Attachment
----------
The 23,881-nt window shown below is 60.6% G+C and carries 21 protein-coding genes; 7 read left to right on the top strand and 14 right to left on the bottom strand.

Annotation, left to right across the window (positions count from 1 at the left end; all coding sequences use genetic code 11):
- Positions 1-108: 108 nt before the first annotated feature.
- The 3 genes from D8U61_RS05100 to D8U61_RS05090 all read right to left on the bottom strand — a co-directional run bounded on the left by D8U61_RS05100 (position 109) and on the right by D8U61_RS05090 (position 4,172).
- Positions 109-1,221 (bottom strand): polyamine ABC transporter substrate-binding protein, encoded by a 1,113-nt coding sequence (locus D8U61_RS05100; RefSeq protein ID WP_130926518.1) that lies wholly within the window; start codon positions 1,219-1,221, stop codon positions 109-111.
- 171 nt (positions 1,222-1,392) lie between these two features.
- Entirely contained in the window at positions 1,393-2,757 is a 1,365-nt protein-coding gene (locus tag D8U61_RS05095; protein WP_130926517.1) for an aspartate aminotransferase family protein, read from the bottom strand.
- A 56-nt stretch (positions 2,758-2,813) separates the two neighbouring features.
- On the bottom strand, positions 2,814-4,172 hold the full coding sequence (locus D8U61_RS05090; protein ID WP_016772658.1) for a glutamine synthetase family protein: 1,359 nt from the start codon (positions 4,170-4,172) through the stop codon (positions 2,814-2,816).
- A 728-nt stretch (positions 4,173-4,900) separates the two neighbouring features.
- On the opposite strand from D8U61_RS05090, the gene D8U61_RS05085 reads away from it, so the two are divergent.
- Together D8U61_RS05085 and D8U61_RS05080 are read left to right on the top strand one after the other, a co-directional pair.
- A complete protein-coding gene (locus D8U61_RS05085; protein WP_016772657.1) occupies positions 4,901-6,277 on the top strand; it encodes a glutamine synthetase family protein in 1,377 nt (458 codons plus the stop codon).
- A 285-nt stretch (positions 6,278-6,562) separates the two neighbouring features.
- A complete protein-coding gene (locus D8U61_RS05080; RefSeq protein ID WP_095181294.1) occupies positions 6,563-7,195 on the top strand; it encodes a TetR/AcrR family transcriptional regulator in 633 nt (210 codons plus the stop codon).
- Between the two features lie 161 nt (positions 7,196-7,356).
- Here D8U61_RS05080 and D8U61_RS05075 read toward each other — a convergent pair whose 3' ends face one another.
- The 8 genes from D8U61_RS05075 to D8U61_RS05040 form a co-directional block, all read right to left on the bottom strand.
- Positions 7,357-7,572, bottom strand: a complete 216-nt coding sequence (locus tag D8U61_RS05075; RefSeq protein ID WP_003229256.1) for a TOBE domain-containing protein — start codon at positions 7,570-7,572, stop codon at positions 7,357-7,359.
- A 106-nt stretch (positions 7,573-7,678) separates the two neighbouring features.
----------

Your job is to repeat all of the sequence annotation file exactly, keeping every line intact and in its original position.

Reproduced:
The 23,881-nt window shown below is 60.6% G+C and carries 21 protein-coding genes; 7 read left to right on the top strand and 14 right to left on the bottom strand.

Annotation, left to right across the window (positions count from 1 at the left end; all coding sequences use genetic code 11):
- Positions 1-108: 108 nt before the first annotated feature.
- The 3 genes from D8U61_RS05100 to D8U61_RS05090 all read right to left on the bottom strand — a co-directional run bounded on the left by D8U61_RS05100 (position 109) and on the right by D8U61_RS05090 (position 4,172).
- Positions 109-1,221 (bottom strand): polyamine ABC transporter substrate-binding protein, encoded by a 1,113-nt coding sequence (locus D8U61_RS05100; RefSeq protein ID WP_130926518.1) that lies wholly within the window; start codon positions 1,219-1,221, stop codon positions 109-111.
- 171 nt (positions 1,222-1,392) lie between these two features.
- Entirely contained in the window at positions 1,393-2,757 is a 1,365-nt protein-coding gene (locus tag D8U61_RS05095; protein WP_130926517.1) for an aspartate aminotransferase family protein, read from the bottom strand.
- A 56-nt stretch (positions 2,758-2,813) separates the two neighbouring features.
- On the bottom strand, positions 2,814-4,172 hold the full coding sequence (locus D8U61_RS05090; protein ID WP_016772658.1) for a glutamine synthetase family protein: 1,359 nt from the start codon (positions 4,170-4,172) through the stop codon (positions 2,814-2,816).
- A 728-nt stretch (positions 4,173-4,900) separates the two neighbouring features.
- On the opposite strand from D8U61_RS05090, the gene D8U61_RS05085 reads away from it, so the two are divergent.
- Together D8U61_RS05085 and D8U61_RS05080 are read left to right on the top strand one after the other, a co-directional pair.
- A complete protein-coding gene (locus D8U61_RS05085; protein WP_016772657.1) occupies positions 4,901-6,277 on the top strand; it encodes a glutamine synthetase family protein in 1,377 nt (458 codons plus the stop codon).
- A 285-nt stretch (positions 6,278-6,562) separates the two neighbouring features.
- A complete protein-coding gene (locus D8U61_RS05080; RefSeq protein ID WP_095181294.1) occupies positions 6,563-7,195 on the top strand; it encodes a TetR/AcrR family transcriptional regulator in 633 nt (210 codons plus the stop codon).
- Between the two features lie 161 nt (positions 7,196-7,356).
- Here D8U61_RS05080 and D8U61_RS05075 read toward each other — a convergent pair whose 3' ends face one another.
- The 8 genes from D8U61_RS05075 to D8U61_RS05040 form a co-directional block, all read right to left on the bottom strand.
- Positions 7,357-7,572, bottom strand: a complete 216-nt coding sequence (locus tag D8U61_RS05075; RefSeq protein ID WP_003229256.1) for a TOBE domain-containing protein — start codon at positions 7,570-7,572, stop codon at positions 7,357-7,359.
- A 106-nt stretch (positions 7,573-7,678) separates the two neighbouring features.